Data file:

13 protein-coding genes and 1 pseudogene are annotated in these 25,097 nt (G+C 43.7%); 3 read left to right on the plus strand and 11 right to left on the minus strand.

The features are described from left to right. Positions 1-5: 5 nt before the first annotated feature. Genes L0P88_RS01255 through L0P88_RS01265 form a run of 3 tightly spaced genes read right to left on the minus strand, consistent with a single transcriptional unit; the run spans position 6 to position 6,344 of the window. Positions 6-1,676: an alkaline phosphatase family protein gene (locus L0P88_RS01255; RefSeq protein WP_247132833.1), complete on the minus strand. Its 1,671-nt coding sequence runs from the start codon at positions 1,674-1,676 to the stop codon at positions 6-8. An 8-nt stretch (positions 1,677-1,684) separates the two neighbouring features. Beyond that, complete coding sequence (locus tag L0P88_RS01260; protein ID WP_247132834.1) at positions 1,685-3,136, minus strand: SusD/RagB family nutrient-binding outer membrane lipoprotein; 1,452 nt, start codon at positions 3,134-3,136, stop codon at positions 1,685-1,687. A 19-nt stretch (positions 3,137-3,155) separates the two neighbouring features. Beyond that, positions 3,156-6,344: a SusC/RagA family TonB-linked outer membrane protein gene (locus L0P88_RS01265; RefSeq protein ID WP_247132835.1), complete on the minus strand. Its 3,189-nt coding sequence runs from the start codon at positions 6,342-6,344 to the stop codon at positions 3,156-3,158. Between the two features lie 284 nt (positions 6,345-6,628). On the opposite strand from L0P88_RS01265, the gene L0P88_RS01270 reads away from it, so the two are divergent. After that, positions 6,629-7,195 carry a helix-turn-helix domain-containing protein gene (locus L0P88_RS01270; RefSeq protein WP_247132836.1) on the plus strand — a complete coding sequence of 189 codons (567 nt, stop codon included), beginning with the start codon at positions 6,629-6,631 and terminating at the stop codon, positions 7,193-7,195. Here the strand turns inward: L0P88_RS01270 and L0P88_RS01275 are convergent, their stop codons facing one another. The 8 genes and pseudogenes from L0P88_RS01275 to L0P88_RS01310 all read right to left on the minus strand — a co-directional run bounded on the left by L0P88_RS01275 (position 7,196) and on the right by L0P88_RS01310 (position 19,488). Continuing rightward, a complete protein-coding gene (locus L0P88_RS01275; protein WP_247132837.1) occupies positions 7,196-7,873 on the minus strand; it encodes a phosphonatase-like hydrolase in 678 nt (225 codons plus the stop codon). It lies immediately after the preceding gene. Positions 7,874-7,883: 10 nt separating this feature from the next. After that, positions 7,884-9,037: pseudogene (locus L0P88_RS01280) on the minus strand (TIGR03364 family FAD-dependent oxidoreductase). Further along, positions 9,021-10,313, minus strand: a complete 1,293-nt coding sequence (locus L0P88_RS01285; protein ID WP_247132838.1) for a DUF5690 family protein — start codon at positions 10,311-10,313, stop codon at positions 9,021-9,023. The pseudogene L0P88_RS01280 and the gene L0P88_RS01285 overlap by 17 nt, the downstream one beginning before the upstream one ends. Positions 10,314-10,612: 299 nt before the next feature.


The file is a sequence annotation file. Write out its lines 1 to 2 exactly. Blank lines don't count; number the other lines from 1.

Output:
13 protein-coding genes and 1 pseudogene are annotated in these 25,097 nt (G+C 43.7%); 3 read left to right on the plus strand and 11 right to left on the minus strand.

The features are described from left to right. Positions 1-5: 5 nt before the first annotated feature. Genes L0P88_RS01255 through L0P88_RS01265 form a run of 3 tightly spaced genes read right to left on the minus strand, consistent with a single transcriptional unit; the run spans position 6 to position 6,344 of the window. Positions 6-1,676: an alkaline phosphatase family protein gene (locus L0P88_RS01255; RefSeq protein WP_247132833.1), complete on the minus strand. Its 1,671-nt coding sequence runs from the start codon at positions 1,674-1,676 to the stop codon at positions 6-8. An 8-nt stretch (positions 1,677-1,684) separates the two neighbouring features. Beyond that, complete coding sequence (locus tag L0P88_RS01260; protein ID WP_247132834.1) at positions 1,685-3,136, minus strand: SusD/RagB family nutrient-binding outer membrane lipoprotein; 1,452 nt, start codon at positions 3,134-3,136, stop codon at positions 1,685-1,687. A 19-nt stretch (positions 3,137-3,155) separates the two neighbouring features. Beyond that, positions 3,156-6,344: a SusC/RagA family TonB-linked outer membrane protein gene (locus L0P88_RS01265; RefSeq protein ID WP_247132835.1), complete on the minus strand. Its 3,189-nt coding sequence runs from the start codon at positions 6,342-6,344 to the stop codon at positions 3,156-3,158. Between the two features lie 284 nt (positions 6,345-6,628). On the opposite strand from L0P88_RS01265, the gene L0P88_RS01270 reads away from it, so the two are divergent. After that, positions 6,629-7,195 carry a helix-turn-helix domain-containing protein gene (locus L0P88_RS01270; RefSeq protein WP_247132836.1) on the plus strand — a complete coding sequence of 189 codons (567 nt, stop codon included), beginning with the start codon at positions 6,629-6,631 and terminating at the stop codon, positions 7,193-7,195. Here the strand turns inward: L0P88_RS01270 and L0P88_RS01275 are convergent, their stop codons facing one another. The 8 genes and pseudogenes from L0P88_RS01275 to L0P88_RS01310 all read right to left on the minus strand — a co-directional run bounded on the left by L0P88_RS01275 (position 7,196) and on the right by L0P88_RS01310 (position 19,488). Continuing rightward, a complete protein-coding gene (locus L0P88_RS01275; protein WP_247132837.1) occupies positions 7,196-7,873 on the minus strand; it encodes a phosphonatase-like hydrolase in 678 nt (225 codons plus the stop codon). It lies immediately after the preceding gene. Positions 7,874-7,883: 10 nt separating this feature from the next. After that, positions 7,884-9,037: pseudogene (locus L0P88_RS01280) on the minus strand (TIGR03364 family FAD-dependent oxidoreductase). Further along, positions 9,021-10,313, minus strand: a complete 1,293-nt coding sequence (locus L0P88_RS01285; protein ID WP_247132838.1) for a DUF5690 family protein — start codon at positions 10,311-10,313, stop codon at positions 9,021-9,023. The pseudogene L0P88_RS01280 and the gene L0P88_RS01285 overlap by 17 nt, the downstream one beginning before the upstream one ends. Positions 10,314-10,612: 299 nt before the next feature.